Moving on: a melancholic anticipation

There’s always a strange mix of emotions when you have to move on from an area you’ve spent months exploring. But that’s the whole point of travelling, right?

Written by Michael Turtle

Michael Turtle is the founder of Time Travel Turtle. A journalist for more than 20 years, he's been travelling the world since 2011.

Michael Turtle is the founder of Time Travel Turtle and has been travelling full time for a decade.


How do you reconcile such melancholy with such excitement? How do you not feel guilty for the gleeful anticipation when it’s all tinged with sad farewells? How can you say you’re in love when you’re the one leaving to find new loves?

I always find it such a complex emotional time when I’m making a big shift in travelling location. I’ve just spent the past four months in South America and now, as I’m about to board a plane to Europe, I feel so unhappy to be leaving it behind.

The problem is, I can’t wait to start the next exploring leg in the Northern Hemisphere.

Best place to see Iguazu Falls, Argentina or Brazil

The next six months or so are going to be amazing – I have no doubt of that. I’ve got big plans for Italy, Spain, France and parts of Eastern Europe.

I don’t need to tell you that these countries have some of the richest sources of culture, history, natural beauties and amazing cuisine in the world. There is going to be no shortage of experiences to share with you from across the continent.

But it is going to take me a while to adjust from life in South America – and to not be too upset to have left it behind. As it turned out, I did only a small fraction of the things I wanted to do there and skipped entire countries that I was looking forward to.

(Oh well, a good excuse to go back soon.)

travelling in paraguay

South America was a continent that gradually grew on me. It was not love at first sight – it was a process that happened without me even realising it, until one day it as hard to imagine being anywhere else.

I think, in my case, this was because it was the variety of experiences I had there that made me love it so much.

It was the feeling that there was always a new adventure, that the unexpected was always waiting for me around a corner, and that everything was going to be wrapped up with the hospitality, warmth and honesty of the people.

paraguay indigenous native tribes survival international near concepcion

There will be more South American stories for me to share with you in the future, when I return to see the areas I missed (in particular, Peru, Bolivia and Colombia). For now, though, I’d like to share a few of the highlights from my time there in the past four months.

Favourite city: Santiago, Chile

Favourite natural beauty: Iguazu Falls

Favourite experience off-the-beaten path: The indigenous tribes of Paraguay

Favourite UNESCO World Heritage site: Ischigualasto National Park

Favourite region: Patagonia

Favourite ecotourism moment: Working with the turtles in Uruguay

Favourite cultural experience: Walking the favelas of Rio de Janeiro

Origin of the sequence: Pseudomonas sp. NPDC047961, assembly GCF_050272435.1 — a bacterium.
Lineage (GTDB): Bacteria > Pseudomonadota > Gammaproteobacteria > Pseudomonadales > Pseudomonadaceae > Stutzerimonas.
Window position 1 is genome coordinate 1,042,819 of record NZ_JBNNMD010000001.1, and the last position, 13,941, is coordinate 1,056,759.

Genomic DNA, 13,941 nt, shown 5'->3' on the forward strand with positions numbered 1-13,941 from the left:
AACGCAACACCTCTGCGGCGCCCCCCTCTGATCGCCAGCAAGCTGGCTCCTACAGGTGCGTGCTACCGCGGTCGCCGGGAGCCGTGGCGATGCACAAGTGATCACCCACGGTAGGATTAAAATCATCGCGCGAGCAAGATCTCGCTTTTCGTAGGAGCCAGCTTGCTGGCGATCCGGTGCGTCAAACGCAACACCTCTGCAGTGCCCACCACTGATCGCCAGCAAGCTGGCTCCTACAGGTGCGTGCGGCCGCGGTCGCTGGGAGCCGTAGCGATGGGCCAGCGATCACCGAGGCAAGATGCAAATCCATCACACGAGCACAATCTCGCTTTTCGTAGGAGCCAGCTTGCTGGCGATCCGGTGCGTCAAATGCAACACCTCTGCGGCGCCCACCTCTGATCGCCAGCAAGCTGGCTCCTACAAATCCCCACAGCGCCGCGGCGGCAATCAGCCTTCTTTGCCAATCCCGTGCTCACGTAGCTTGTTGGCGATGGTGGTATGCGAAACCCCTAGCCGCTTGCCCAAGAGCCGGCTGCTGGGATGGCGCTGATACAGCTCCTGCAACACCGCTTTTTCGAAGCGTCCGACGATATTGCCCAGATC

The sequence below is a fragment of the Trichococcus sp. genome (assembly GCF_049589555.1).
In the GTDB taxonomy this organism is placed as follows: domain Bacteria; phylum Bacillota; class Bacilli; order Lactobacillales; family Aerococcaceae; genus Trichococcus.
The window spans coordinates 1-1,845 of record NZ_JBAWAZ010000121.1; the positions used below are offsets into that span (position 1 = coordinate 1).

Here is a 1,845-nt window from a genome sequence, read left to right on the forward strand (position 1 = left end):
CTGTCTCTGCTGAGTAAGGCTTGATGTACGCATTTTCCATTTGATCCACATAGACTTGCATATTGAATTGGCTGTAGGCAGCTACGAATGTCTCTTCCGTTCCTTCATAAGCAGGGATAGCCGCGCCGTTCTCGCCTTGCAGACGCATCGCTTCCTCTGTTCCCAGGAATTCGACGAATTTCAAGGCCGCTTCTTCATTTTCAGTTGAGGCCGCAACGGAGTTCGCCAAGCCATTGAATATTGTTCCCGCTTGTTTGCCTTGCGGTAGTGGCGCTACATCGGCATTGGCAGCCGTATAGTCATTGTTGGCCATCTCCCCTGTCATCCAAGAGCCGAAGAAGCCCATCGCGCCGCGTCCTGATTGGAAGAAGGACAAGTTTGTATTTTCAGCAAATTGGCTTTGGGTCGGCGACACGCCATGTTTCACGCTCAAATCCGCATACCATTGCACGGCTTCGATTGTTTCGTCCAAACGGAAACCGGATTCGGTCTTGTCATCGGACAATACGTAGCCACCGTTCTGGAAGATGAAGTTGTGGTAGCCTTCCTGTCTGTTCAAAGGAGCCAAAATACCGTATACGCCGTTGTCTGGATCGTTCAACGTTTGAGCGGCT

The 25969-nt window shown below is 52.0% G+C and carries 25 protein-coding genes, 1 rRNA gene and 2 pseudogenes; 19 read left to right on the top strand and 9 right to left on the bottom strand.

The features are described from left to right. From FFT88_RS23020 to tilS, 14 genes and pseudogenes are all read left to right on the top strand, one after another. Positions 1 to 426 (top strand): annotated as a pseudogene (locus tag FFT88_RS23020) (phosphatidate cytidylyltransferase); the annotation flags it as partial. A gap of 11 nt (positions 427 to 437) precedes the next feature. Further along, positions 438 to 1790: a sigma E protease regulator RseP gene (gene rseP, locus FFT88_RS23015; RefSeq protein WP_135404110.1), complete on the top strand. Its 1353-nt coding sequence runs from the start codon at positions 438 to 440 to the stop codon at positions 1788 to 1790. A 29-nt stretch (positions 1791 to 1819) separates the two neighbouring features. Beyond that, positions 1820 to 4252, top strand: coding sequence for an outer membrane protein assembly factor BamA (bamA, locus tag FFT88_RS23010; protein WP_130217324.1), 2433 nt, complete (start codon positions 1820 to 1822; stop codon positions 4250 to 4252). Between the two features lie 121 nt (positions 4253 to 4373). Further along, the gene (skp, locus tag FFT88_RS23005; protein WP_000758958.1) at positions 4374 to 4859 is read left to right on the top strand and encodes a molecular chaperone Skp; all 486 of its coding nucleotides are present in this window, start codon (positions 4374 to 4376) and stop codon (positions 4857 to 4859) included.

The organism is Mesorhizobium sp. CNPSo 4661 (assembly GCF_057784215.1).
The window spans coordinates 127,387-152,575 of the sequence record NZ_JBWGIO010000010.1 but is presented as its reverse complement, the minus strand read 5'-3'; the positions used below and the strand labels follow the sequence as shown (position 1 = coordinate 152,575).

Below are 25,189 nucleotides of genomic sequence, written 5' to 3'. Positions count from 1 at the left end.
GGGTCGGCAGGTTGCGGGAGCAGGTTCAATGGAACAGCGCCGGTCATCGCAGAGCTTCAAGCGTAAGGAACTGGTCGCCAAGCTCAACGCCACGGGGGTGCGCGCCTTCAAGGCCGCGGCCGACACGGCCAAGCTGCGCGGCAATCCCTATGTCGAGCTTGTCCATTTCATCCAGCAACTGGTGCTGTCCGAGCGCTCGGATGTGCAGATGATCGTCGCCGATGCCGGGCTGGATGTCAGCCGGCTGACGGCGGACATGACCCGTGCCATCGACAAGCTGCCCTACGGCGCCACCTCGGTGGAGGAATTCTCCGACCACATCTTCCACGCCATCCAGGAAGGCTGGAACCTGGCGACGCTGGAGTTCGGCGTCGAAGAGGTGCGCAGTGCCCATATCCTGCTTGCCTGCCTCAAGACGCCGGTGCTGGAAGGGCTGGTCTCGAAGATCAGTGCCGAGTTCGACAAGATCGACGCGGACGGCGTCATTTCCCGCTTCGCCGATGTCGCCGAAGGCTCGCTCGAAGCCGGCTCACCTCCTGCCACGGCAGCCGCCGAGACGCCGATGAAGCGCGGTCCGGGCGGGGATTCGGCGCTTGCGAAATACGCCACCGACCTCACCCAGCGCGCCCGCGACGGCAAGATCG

Favourite challenge: Climbing the Villarrica volcano

How do you feel when you leave a region you’ve travelled for a long time? Is it hard for you to move on?

21 thoughts on “Moving on: a melancholic anticipation”

  1. Words to live by, from Dr. Seuss: “Don’t cry because it’s over. Smile because it happened.”

    I have much enjoyed following your life in South America and look forward to reading about new adventures in Europe.

  2. I am like you a little sadness and anticipation at the same time. You get comfortable but at the same time there is still so much to experience. At the same time you look forward to seeing new sites and new adventures.

  3. It does not take me long for the feeling home home to sink in to a place. When I travel, it is usually for only a week or less at a time, and even then, leaving is so difficult. I can only imagine being somewhere for even longer would make it that much harder…

    • I imagine if you’re travelling for such short trips it could almost be harder because you’re heading home, rather than on to more excitement.

  4. I felt devastated to leave Argentina after it had been my home for almost two years, but also excited to be in the US again. It’s always bittersweet but you have t leave room for new adventures.

    • I can only imagine how much harder it is when you’ve actually set up home somewhere! But you’re right – you would never see anywhere else if you didn’t keep moving.

  5. I can relate to your emotions right now. It really pains a lot to say goodbye to people and place that you have come to love.

  6. We can definitely relate to feeling that we only ever get to do a small fraction of the things we wanted to in any given place especially since we usually explore only a week or two at a time. I’ve thoroughly enjoyed your stories on South America and they’ve got me more interested than ever in exploring it.

    • I’ve said it before and I’ll say it again – you guys will love South America if you get a chance to do it for a decent period of time. It’s a place you really get caught up in.


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